Randy Economy, a political analyst and talk-radio host, is the lead adviser for Recall Gavin Newsom, the campaign’s organizer. He said that the governor’s behavior and demeanor necessitated the recall. In an interview, Mr. Economy said, “It’s because of Gavin Newsom himself, and the way he conducts himself every day since he became governor.” “It’s all been more about his reputation and self-promotion than solving the problems.”
Mr. Newsom’s approval rate isn’t as bad as Gov. Gray Davis’s in 2003, when he was recalled by voters. Arnold Schwarzenegger, who ran as a moderate Republican and won the recall election, went on to serve as governor of California for more than seven years.
California politics are different now than they were 18 years ago, and they are decidedly more Democratic. In terms of voter registration, Democrats now have a 2-to-1 advantage across the state. Just because a Republican-led campaign is underway does not guarantee that a Republican would benefit in the end. Mr. Economy, who volunteered for Mr. Trump’s presidential campaign in 2016 but has also worked for Democrats, maintained that his group’s objective was not political.
“Our task is to make sure that this governor is recalled and removed from office, not to select the next governor,” he said.
There aren’t many influential (let alone popular) Republicans in the state, and some ambitious Democrats are already lining up to run through the open door. All of this suggests a potential irony: Even if it is only the second successful recall campaign in California history, the effort, which is being led by conservative interests, has the potential to lift up another Democrat, probably one to Mr. Newsom’s left.
According to Politico, Tom Steyer, a billionaire who ran for the Democratic presidential nomination last year, has done his own research to see if Californians would vote for him in an election if Mr. Newsom were recalled. Former Los Angeles mayor Antonio Villaraigosa recently called for California schools to reopen immediately, ignoring Mr. Newsom’s cautious approach. The news seemed to be perceived by the governor’s team as a declaration of war.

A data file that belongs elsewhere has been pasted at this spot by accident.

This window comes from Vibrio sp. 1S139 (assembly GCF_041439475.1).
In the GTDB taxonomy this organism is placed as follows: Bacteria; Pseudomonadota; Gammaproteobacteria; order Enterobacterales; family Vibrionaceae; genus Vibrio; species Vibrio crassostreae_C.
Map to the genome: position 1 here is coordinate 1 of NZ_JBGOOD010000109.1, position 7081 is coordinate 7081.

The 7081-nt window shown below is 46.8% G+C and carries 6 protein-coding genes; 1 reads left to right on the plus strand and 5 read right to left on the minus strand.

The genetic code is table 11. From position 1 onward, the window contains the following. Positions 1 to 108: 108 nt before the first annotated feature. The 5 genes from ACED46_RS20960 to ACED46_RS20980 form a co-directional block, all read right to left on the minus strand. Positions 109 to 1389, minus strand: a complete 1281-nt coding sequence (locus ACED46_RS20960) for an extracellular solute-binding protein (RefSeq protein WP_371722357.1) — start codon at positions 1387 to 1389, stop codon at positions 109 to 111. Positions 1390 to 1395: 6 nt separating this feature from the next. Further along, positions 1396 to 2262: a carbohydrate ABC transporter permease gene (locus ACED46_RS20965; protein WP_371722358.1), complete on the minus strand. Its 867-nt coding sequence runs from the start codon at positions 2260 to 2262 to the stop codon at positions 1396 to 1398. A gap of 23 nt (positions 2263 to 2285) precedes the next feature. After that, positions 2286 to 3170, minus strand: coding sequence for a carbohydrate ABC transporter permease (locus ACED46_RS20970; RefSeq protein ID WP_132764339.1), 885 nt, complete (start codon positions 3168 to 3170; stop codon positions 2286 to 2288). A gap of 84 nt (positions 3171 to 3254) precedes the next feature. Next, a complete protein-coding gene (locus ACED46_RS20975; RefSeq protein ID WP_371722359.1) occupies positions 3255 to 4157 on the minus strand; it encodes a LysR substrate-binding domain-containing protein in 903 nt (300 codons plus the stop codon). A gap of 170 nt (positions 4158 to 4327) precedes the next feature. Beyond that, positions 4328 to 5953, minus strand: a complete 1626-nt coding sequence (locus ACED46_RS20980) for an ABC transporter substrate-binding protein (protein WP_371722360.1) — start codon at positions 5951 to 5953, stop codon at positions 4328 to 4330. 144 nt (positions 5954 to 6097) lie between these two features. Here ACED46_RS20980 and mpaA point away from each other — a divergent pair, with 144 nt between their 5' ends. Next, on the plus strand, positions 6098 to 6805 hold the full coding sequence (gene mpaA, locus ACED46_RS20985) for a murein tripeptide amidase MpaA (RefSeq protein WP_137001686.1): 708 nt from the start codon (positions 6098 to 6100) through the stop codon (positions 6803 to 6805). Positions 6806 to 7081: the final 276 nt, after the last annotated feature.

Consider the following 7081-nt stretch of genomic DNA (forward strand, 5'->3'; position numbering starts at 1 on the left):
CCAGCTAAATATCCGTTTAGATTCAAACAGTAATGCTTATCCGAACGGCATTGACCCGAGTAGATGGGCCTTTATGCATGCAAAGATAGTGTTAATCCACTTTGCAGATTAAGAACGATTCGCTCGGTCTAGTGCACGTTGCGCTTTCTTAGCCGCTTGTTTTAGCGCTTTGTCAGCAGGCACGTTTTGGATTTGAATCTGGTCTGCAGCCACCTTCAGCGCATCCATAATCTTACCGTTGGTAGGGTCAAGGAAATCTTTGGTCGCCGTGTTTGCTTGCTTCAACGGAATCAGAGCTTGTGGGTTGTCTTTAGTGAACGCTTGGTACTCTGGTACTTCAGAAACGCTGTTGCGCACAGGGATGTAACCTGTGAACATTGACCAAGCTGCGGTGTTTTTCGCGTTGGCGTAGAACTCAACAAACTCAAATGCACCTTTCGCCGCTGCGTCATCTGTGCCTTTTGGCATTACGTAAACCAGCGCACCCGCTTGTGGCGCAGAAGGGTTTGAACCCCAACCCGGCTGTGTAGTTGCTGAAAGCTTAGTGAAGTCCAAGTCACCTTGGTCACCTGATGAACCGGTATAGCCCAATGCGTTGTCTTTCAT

Mr. Newsom’s near ally, Shane Goldmacher, responded to a Twitter post by our reporter last week. “My old friend Antonio will disgrace himself and forever poison his reputation if he runs,” Sean Clegg responded.
Threats and bullying were ineffective in New York, where most of the state’s top Democrats came out against Gov. Andrew Cuomo this month after a series of sexual harassment claims. However, he has managed to keep his position by adamantly refusing to resign.
Mr. Newsom’s biggest concern is whether he can reclaim the public’s confidence in time to keep his Democratic allies from turning against him. That was the message Ms. Pelosi wanted to get across at her press conference yesterday. “I think the governor will win this decisively,” she predicted, “and we’ll all support him.”
Have you ever had to wait in long lines to vote?
Georgia Republicans made it illegal to give food or water to voters in line to cast ballots as part of an expansive new law focusing on voting restrictions.
We want to hear from you: Have you ever waited in long lines to vote? What was your experience like, and is this something that happens frequently in your area? How have your state’s representatives and officials attempted to support or worsen the problem?
We’re particularly interested in hearing from people who live in swing states, major cities, or college towns. However, we welcome all submissions; please submit an email to onpolitics[email protected] with your contact information, and you may be included in a future article.